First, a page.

In recent years there have been some studies that suggest a general decline in nutrient levels in fruits and vegetables, but there is no consensus on the issue among experts. According to McManus, comparing nutritional values across varieties, also known as cultivars, is difficult because several factors can influence the micronutrient value of a particular food: the soil composition, temperature during growth, fertilization methods, ripeness at the time of harvest, and how far the food was shipped before being eaten.
A 2001 review of more than 400 research reports by the United Kingdom–based Soil Association found that vitamin C and mineral content may be higher in organically grown crops. More recent studies report higher levels of disease-fighting phytochemicals in organic varieties compared with their conventionally grown relatives. In addition to a possible improvement in nutritional profile, organically grown foods do not depend on the use of chemical insecticides and petroleum-based fertilizers. In the years 2000 and 2001, according to the U.S. Environmental Protection Agency, more than five billion pounds of pesticides were applied to crops grown conventionally throughout the world.
"We lack a real food culture," says McManus. "Buying whole foods, supporting our farmers, and doing more of our own cooking are key to improving that culture. If we had a better appreciation for food, we might be better able to address some of our nation's nutritional issues, such as overconsumption."
According to the Centers for Disease Control and Prevention, obesity rates have spiked throughout the past two decades, with nearly 34 percent of U.S. adults and 17 percent of children and adolescents categorized as obese. McManus thinks a dysfunctional relationship with food may be one cause, a link that may result in type 2 diabetes, cardiovascular disease, and certain cancers.
McManus follows her own advice, and she and her husband organically cultivate a garden of heirloom tomatoes, preferring the Brandywine and Brandywine Pink varieties. Heirloom fruits are often compared to wine because of their complex flavor profiles. And like wine, such fruits are beginning to be appreciated and savored.
"There's a resurgence of interest in heirloom apples," says Chivian. "Farmers' markets are beginning to carry Roxbury Russets and Baldwins and other incredible apples that had fallen out of favor. And that's all to the good because the flavor of these fruits is magnificent."
Popular culture reflects this renewed interest in the locavore and snout-to-tail food movements, specialty cooking magazines, websites, and food-centric cable television networks like the Cooking Channel and the Food Network.
"It's a really interesting sort of movement in our culture," says Kathleen Frith, managing director of the Center for Health and the Global Environment, "one we wanted to involve Harvard students in."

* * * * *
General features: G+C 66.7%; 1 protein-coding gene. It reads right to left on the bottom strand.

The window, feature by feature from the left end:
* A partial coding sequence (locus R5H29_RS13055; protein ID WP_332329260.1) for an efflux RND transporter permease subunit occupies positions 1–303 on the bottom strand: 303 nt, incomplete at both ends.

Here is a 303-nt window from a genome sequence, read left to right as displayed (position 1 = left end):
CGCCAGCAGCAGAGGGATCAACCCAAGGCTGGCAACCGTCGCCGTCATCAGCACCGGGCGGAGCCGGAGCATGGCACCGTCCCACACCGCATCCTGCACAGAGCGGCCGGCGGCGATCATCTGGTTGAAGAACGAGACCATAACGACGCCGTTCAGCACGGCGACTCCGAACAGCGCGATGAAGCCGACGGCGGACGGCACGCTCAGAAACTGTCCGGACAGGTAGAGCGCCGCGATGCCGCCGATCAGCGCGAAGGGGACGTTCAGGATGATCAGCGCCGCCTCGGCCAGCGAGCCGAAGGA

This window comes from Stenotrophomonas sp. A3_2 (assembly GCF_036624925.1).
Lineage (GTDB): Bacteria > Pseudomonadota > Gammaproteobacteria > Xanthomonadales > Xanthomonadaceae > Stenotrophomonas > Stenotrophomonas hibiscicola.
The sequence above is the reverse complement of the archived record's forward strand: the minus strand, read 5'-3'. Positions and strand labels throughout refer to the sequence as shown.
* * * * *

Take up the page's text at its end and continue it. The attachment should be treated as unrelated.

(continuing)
In April 2010, the students got that chance with the advent of the Harvard Community Garden in Harvard Square. A large plot that includes about 1,200 square feet of raised beds, the organic garden produces 50 varieties of vegetables, including heirlooms with such evocative names as Purple Haze carrots, lemon cucumbers, and fairy tale eggplants.
The Association for the Advancement of Sustainability in Higher Education reports a surge in the number of such campus gardens sprouting on more than 100 U.S. colleges during the past two years. From its most recent poll, the Vermont-based National Gardening Association says that 37 percent, or an estimated 43 million, U.S. households planned gardens in 2009, an increase of 7 million households over 2008 estimates. And the number of farmers' markets is also burgeoning, up 17 percent in 2011 from the previous year and 36 percent from 2009, according to the USDA.
Bringing food production out of the dark and into the limelight is beneficial on many levels: It can lessen the use of fossil fuels to transport food long distances, cutting contributions to climate change; it also helps local farmers build community, which, in turn, can benefit local economies. And then there are the benefits of the food itself, for locally sourced food can be picked at the height of its nutrient content and flavor.
Back in his orchard, Chivian picks an apple from an Esopus Spitzenburg tree, a variety that was Thomas Jefferson's favorite. "I'm a biologist and naturalist," he says, "so for me, being a farmer is field biology at its best." He polishes the apple on his shirt and takes a bite.
"The only way to get an Esopus Spitzenburg tree is to cut a branch and graft it onto a root; the genetics is in the branch, not in the seed," he explains. "I love that connection. I love the fact that I have the same tree as Jefferson's, and thus a connection to him."
"This orchard is magical to me," he adds. "There's a power that comes from being connected to the earth. When Jefferson was in his late 70s he said, 'I may be an old man, but I'm still a young farmer.' I agree with him completely."
Images: Steven Vote